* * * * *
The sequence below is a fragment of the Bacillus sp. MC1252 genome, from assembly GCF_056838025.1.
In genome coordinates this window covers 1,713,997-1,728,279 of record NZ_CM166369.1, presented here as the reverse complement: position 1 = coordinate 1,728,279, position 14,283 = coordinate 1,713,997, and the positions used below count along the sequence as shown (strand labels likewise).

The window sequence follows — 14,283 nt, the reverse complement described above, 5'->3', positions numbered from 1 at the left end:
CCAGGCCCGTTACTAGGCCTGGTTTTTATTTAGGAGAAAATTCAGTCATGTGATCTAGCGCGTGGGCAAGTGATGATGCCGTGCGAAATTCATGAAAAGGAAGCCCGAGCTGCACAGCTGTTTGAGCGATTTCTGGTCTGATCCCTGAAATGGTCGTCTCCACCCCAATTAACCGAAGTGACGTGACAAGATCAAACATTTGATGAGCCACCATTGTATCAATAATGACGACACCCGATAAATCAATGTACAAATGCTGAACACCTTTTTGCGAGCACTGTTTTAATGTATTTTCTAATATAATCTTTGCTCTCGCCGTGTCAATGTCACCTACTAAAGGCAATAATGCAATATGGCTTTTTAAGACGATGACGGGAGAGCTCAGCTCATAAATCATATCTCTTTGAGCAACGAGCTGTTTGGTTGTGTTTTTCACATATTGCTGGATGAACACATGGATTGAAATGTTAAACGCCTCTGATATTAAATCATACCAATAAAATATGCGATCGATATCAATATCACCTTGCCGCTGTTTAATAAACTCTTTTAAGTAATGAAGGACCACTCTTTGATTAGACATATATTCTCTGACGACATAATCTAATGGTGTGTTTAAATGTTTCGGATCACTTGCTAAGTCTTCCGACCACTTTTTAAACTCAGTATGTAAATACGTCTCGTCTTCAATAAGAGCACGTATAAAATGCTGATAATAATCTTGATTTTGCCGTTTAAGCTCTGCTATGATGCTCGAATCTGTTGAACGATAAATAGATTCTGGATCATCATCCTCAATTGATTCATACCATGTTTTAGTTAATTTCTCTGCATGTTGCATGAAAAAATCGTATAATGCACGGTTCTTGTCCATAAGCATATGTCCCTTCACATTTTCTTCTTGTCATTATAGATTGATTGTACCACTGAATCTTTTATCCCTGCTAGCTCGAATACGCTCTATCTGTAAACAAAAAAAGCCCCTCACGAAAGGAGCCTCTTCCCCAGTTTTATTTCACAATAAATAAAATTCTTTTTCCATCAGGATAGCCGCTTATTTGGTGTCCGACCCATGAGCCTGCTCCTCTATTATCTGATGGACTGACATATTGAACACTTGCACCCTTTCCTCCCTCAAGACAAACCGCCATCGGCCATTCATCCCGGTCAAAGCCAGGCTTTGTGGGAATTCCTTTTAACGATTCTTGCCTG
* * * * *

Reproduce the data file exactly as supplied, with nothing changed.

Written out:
The sequence below is a fragment of the Bacillus sp. MC1252 genome, from assembly GCF_056838025.1.
In genome coordinates this window covers 1,713,997-1,728,279 of record NZ_CM166369.1, presented here as the reverse complement: position 1 = coordinate 1,728,279, position 14,283 = coordinate 1,713,997, and the positions used below count along the sequence as shown (strand labels likewise).

The window sequence follows — 14,283 nt, the reverse complement described above, 5'->3', positions numbered from 1 at the left end:
CCAGGCCCGTTACTAGGCCTGGTTTTTATTTAGGAGAAAATTCAGTCATGTGATCTAGCGCGTGGGCAAGTGATGATGCCGTGCGAAATTCATGAAAAGGAAGCCCGAGCTGCACAGCTGTTTGAGCGATTTCTGGTCTGATCCCTGAAATGGTCGTCTCCACCCCAATTAACCGAAGTGACGTGACAAGATCAAACATTTGATGAGCCACCATTGTATCAATAATGACGACACCCGATAAATCAATGTACAAATGCTGAACACCTTTTTGCGAGCACTGTTTTAATGTATTTTCTAATATAATCTTTGCTCTCGCCGTGTCAATGTCACCTACTAAAGGCAATAATGCAATATGGCTTTTTAAGACGATGACGGGAGAGCTCAGCTCATAAATCATATCTCTTTGAGCAACGAGCTGTTTGGTTGTGTTTTTCACATATTGCTGGATGAACACATGGATTGAAATGTTAAACGCCTCTGATATTAAATCATACCAATAAAATATGCGATCGATATCAATATCACCTTGCCGCTGTTTAATAAACTCTTTTAAGTAATGAAGGACCACTCTTTGATTAGACATATATTCTCTGACGACATAATCTAATGGTGTGTTTAAATGTTTCGGATCACTTGCTAAGTCTTCCGACCACTTTTTAAACTCAGTATGTAAATACGTCTCGTCTTCAATAAGAGCACGTATAAAATGCTGATAATAATCTTGATTTTGCCGTTTAAGCTCTGCTATGATGCTCGAATCTGTTGAACGATAAATAGATTCTGGATCATCATCCTCAATTGATTCATACCATGTTTTAGTTAATTTCTCTGCATGTTGCATGAAAAAATCGTATAATGCACGGTTCTTGTCCATAAGCATATGTCCCTTCACATTTTCTTCTTGTCATTATAGATTGATTGTACCACTGAATCTTTTATCCCTGCTAGCTCGAATACGCTCTATCTGTAAACAAAAAAAGCCCCTCACGAAAGGAGCCTCTTCCCCAGTTTTATTTCACAATAAATAAAATTCTTTTTCCATCAGGATAGCCGCTTATTTGGTGTCCGACCCATGAGCCTGCTCCTCTATTATCTGATGGACTGACATATTGAACACTTGCACCCTTTCCTCCCTCAAGACAAACCGCCATCGGCCATTCATCCCGGTCAAAGCCAGGCTTTGTGGGAATTCCTTTTAACGATTCTTGCCTG